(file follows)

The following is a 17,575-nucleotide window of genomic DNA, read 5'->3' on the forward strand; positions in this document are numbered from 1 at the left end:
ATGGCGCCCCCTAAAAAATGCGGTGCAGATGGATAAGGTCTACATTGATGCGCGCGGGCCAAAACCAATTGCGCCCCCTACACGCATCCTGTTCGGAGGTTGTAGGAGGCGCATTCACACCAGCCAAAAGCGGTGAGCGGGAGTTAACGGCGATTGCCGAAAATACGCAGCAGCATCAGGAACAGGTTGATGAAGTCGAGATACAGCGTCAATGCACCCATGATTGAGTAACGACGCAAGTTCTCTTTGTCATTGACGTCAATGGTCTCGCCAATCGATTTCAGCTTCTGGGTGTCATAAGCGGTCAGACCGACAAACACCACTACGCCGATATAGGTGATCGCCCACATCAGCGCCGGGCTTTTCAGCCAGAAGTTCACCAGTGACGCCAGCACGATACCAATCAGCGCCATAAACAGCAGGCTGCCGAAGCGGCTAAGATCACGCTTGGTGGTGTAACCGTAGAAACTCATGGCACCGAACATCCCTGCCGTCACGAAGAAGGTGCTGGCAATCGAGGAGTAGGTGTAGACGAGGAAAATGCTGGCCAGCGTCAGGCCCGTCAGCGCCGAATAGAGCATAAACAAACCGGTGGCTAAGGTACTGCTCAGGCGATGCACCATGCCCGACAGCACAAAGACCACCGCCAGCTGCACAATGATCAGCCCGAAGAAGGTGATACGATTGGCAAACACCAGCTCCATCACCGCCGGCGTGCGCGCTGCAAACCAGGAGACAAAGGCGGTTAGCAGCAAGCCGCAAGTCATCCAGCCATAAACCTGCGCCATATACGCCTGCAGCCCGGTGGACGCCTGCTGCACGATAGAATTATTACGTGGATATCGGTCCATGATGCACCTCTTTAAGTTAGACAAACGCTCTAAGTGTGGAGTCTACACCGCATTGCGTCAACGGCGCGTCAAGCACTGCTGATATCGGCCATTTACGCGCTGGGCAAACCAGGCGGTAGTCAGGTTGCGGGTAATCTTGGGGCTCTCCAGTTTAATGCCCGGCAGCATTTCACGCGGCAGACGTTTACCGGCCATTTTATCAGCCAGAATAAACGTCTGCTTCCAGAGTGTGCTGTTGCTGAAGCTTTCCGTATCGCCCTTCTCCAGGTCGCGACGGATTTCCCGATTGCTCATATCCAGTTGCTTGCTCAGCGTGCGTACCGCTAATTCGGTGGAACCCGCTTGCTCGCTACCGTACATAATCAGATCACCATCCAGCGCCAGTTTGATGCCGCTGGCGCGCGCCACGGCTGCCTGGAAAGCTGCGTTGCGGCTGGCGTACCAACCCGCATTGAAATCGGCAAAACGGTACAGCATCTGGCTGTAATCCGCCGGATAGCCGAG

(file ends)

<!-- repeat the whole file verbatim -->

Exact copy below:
The following is a 17,575-nucleotide window of genomic DNA, read 5'->3' on the forward strand; positions in this document are numbered from 1 at the left end:
ATGGCGCCCCCTAAAAAATGCGGTGCAGATGGATAAGGTCTACATTGATGCGCGCGGGCCAAAACCAATTGCGCCCCCTACACGCATCCTGTTCGGAGGTTGTAGGAGGCGCATTCACACCAGCCAAAAGCGGTGAGCGGGAGTTAACGGCGATTGCCGAAAATACGCAGCAGCATCAGGAACAGGTTGATGAAGTCGAGATACAGCGTCAATGCACCCATGATTGAGTAACGACGCAAGTTCTCTTTGTCATTGACGTCAATGGTCTCGCCAATCGATTTCAGCTTCTGGGTGTCATAAGCGGTCAGACCGACAAACACCACTACGCCGATATAGGTGATCGCCCACATCAGCGCCGGGCTTTTCAGCCAGAAGTTCACCAGTGACGCCAGCACGATACCAATCAGCGCCATAAACAGCAGGCTGCCGAAGCGGCTAAGATCACGCTTGGTGGTGTAACCGTAGAAACTCATGGCACCGAACATCCCTGCCGTCACGAAGAAGGTGCTGGCAATCGAGGAGTAGGTGTAGACGAGGAAAATGCTGGCCAGCGTCAGGCCCGTCAGCGCCGAATAGAGCATAAACAAACCGGTGGCTAAGGTACTGCTCAGGCGATGCACCATGCCCGACAGCACAAAGACCACCGCCAGCTGCACAATGATCAGCCCGAAGAAGGTGATACGATTGGCAAACACCAGCTCCATCACCGCCGGCGTGCGCGCTGCAAACCAGGAGACAAAGGCGGTTAGCAGCAAGCCGCAAGTCATCCAGCCATAAACCTGCGCCATATACGCCTGCAGCCCGGTGGACGCCTGCTGCACGATAGAATTATTACGTGGATATCGGTCCATGATGCACCTCTTTAAGTTAGACAAACGCTCTAAGTGTGGAGTCTACACCGCATTGCGTCAACGGCGCGTCAAGCACTGCTGATATCGGCCATTTACGCGCTGGGCAAACCAGGCGGTAGTCAGGTTGCGGGTAATCTTGGGGCTCTCCAGTTTAATGCCCGGCAGCATTTCACGCGGCAGACGTTTACCGGCCATTTTATCAGCCAGAATAAACGTCTGCTTCCAGAGTGTGCTGTTGCTGAAGCTTTCCGTATCGCCCTTCTCCAGGTCGCGACGGATTTCCCGATTGCTCATATCCAGTTGCTTGCTCAGCGTGCGTACCGCTAATTCGGTGGAACCCGCTTGCTCGCTACCGTACATAATCAGATCACCATCCAGCGCCAGTTTGATGCCGCTGGCGCGCGCCACGGCTGCCTGGAAAGCTGCGTTGCGGCTGGCGTACCAACCCGCATTGAAATCGGCAAAACGGTACAGCATCTGGCTGTAATCCGCCGGATAGCCGAG